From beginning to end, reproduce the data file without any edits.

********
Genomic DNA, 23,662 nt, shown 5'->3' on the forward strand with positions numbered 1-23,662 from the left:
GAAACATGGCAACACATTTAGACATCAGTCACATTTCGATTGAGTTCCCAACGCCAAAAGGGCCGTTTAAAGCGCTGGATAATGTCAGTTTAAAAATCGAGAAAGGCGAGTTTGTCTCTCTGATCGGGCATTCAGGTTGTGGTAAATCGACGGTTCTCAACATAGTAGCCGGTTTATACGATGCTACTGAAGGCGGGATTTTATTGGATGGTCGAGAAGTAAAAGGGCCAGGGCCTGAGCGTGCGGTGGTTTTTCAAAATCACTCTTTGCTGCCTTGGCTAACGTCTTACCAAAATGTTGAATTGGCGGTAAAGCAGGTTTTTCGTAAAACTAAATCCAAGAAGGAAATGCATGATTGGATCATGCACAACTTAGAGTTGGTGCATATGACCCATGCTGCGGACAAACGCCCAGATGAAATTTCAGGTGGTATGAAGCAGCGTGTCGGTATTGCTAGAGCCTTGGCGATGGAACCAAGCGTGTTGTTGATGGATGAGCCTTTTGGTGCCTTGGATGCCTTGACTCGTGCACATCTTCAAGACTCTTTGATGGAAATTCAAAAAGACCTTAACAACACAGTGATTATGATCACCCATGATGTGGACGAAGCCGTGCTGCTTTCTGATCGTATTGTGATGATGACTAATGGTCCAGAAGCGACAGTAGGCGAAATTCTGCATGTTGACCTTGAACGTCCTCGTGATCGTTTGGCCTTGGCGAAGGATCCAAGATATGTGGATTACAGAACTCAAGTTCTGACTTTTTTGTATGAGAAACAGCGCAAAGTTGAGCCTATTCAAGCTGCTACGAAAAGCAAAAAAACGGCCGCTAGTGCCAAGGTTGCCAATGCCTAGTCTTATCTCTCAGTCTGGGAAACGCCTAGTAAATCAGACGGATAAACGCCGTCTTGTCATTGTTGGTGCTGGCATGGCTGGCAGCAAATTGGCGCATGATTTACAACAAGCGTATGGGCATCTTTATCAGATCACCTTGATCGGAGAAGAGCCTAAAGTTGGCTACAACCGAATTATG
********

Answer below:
Genomic DNA, 23,662 nt, shown 5'->3' on the forward strand with positions numbered 1-23,662 from the left:
GAAACATGGCAACACATTTAGACATCAGTCACATTTCGATTGAGTTCCCAACGCCAAAAGGGCCGTTTAAAGCGCTGGATAATGTCAGTTTAAAAATCGAGAAAGGCGAGTTTGTCTCTCTGATCGGGCATTCAGGTTGTGGTAAATCGACGGTTCTCAACATAGTAGCCGGTTTATACGATGCTACTGAAGGCGGGATTTTATTGGATGGTCGAGAAGTAAAAGGGCCAGGGCCTGAGCGTGCGGTGGTTTTTCAAAATCACTCTTTGCTGCCTTGGCTAACGTCTTACCAAAATGTTGAATTGGCGGTAAAGCAGGTTTTTCGTAAAACTAAATCCAAGAAGGAAATGCATGATTGGATCATGCACAACTTAGAGTTGGTGCATATGACCCATGCTGCGGACAAACGCCCAGATGAAATTTCAGGTGGTATGAAGCAGCGTGTCGGTATTGCTAGAGCCTTGGCGATGGAACCAAGCGTGTTGTTGATGGATGAGCCTTTTGGTGCCTTGGATGCCTTGACTCGTGCACATCTTCAAGACTCTTTGATGGAAATTCAAAAAGACCTTAACAACACAGTGATTATGATCACCCATGATGTGGACGAAGCCGTGCTGCTTTCTGATCGTATTGTGATGATGACTAATGGTCCAGAAGCGACAGTAGGCGAAATTCTGCATGTTGACCTTGAACGTCCTCGTGATCGTTTGGCCTTGGCGAAGGATCCAAGATATGTGGATTACAGAACTCAAGTTCTGACTTTTTTGTATGAGAAACAGCGCAAAGTTGAGCCTATTCAAGCTGCTACGAAAAGCAAAAAAACGGCCGCTAGTGCCAAGGTTGCCAATGCCTAGTCTTATCTCTCAGTCTGGGAAACGCCTAGTAAATCAGACGGATAAACGCCGTCTTGTCATTGTTGGTGCTGGCATGGCTGGCAGCAAATTGGCGCATGATTTACAACAAGCGTATGGGCATCTTTATCAGATCACCTTGATCGGAGAAGAGCCTAAAGTTGGCTACAACCGAATTATG